Clinic Shootings Highlight Mental Health Challenges for Military

Army leaders, alarmed by recent trends -- particularly a rise in suicides -- are working to provide training and care aimed at bolstering soldiers' resilience and preventing those who become distraught from harming themselves or others. But a slew of programs, including mandatory "Battlemind" training and a suicide-prevention campaign, have blunted but not reversed the decline in the Army's mental well-being.

Since 2001, nearly 1 million soldiers have deployed to Iraq and Afghanistan, and more than 300,000 of them have served multiple combat rotations, most lasting 12 to 15 months. Currently there are 160,000 soldiers in those war zones, and of those, nearly 30,000 are on at least their third or fourth tour, Pentagon data show.

An estimated 20 percent of service members return from the wars psychologically damaged, with depression or symptoms of post-traumatic stress disorder such as nightmares, hyper-vigilance and emotional numbing, according to a Rand Corp. study last year.

Adding to the stress is that, once home, soldiers know they have only a year -- much of it filled with combat drills -- before they must head back to Iraq or Afghanistan. "With only 12 months back at home, some people chose not to reconnect with their families," Gen. Peter W. Chiarelli, vice chief of staff of the Army, said in an interview. "It's too hard. They chose not to reintegrate."

Particularly at risk from rotations are enlisted soldiers -- from privates to staff sergeants -- who have few opportunities to serve outside of the combat units that go back and forth onto the battlefield.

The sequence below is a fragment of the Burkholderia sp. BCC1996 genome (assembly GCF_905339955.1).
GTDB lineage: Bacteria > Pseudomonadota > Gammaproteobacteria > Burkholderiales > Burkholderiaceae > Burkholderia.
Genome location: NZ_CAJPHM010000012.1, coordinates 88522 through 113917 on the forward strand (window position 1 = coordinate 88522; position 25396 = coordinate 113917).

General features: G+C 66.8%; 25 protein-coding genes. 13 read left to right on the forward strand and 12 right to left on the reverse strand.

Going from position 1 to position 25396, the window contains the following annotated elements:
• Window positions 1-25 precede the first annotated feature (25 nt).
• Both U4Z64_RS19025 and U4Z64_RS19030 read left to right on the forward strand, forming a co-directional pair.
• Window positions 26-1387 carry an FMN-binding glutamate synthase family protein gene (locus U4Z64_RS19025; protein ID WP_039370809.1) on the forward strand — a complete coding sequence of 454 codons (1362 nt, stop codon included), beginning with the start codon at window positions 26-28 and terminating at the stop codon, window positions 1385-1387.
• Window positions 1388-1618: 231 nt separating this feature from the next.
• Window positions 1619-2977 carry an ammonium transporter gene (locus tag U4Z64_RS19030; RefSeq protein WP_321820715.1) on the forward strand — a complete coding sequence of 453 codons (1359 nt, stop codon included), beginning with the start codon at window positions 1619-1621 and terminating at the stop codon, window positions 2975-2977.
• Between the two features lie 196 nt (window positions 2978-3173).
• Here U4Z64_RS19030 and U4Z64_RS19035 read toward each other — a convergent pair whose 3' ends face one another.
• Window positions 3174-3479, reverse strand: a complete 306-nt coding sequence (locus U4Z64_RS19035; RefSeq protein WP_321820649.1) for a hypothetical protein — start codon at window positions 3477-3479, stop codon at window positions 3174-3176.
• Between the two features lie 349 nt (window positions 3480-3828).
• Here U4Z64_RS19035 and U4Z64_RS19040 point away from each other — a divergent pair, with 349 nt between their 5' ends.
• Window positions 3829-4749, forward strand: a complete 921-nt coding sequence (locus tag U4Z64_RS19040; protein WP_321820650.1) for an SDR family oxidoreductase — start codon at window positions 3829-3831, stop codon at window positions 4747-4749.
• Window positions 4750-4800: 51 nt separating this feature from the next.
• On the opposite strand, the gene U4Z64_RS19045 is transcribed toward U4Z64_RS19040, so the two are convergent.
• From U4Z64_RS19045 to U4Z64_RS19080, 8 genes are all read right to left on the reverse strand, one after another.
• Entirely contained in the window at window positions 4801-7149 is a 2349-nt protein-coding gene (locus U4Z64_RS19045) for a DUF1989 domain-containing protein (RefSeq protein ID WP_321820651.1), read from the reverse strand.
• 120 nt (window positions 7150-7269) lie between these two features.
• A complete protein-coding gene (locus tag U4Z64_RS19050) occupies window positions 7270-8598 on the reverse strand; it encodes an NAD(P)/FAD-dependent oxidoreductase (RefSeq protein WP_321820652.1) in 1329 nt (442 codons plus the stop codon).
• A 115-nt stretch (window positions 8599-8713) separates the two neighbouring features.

The unprecedented strain on the all-volunteer Army is not expected to end anytime soon, largely because of the troop increases in Afghanistan, Chiarelli said.

"The next six to eight months is going to be very difficult for us," he said, estimating that the Army will not be able to begin increasing soldiers' time at home until the middle or fall of 2010. Demands on the Army are so high that 87 percent of the active-duty force is either deployed overseas, preparing to deploy, or in basic training or otherwise not available.

A 2007 Army survey of soldiers in Iraq and Afghanistan showed that soldiers' mental health deteriorates significantly each time they go to war. More than 27 percent of the noncommissioned officers surveyed on their third or fourth deployment reported depression, anxiety or acute stress -- compared with 18 percent of those on their second deployment and 11 percent on their first tour, according to Army data.

Psychological problems, work-related stress and plans to separate or divorce also increase with each additional month deployed, the survey found. Meanwhile, suicide rates for deployed soldiers were elevated, compared with historical norms, and the majority coincided with relationship problems.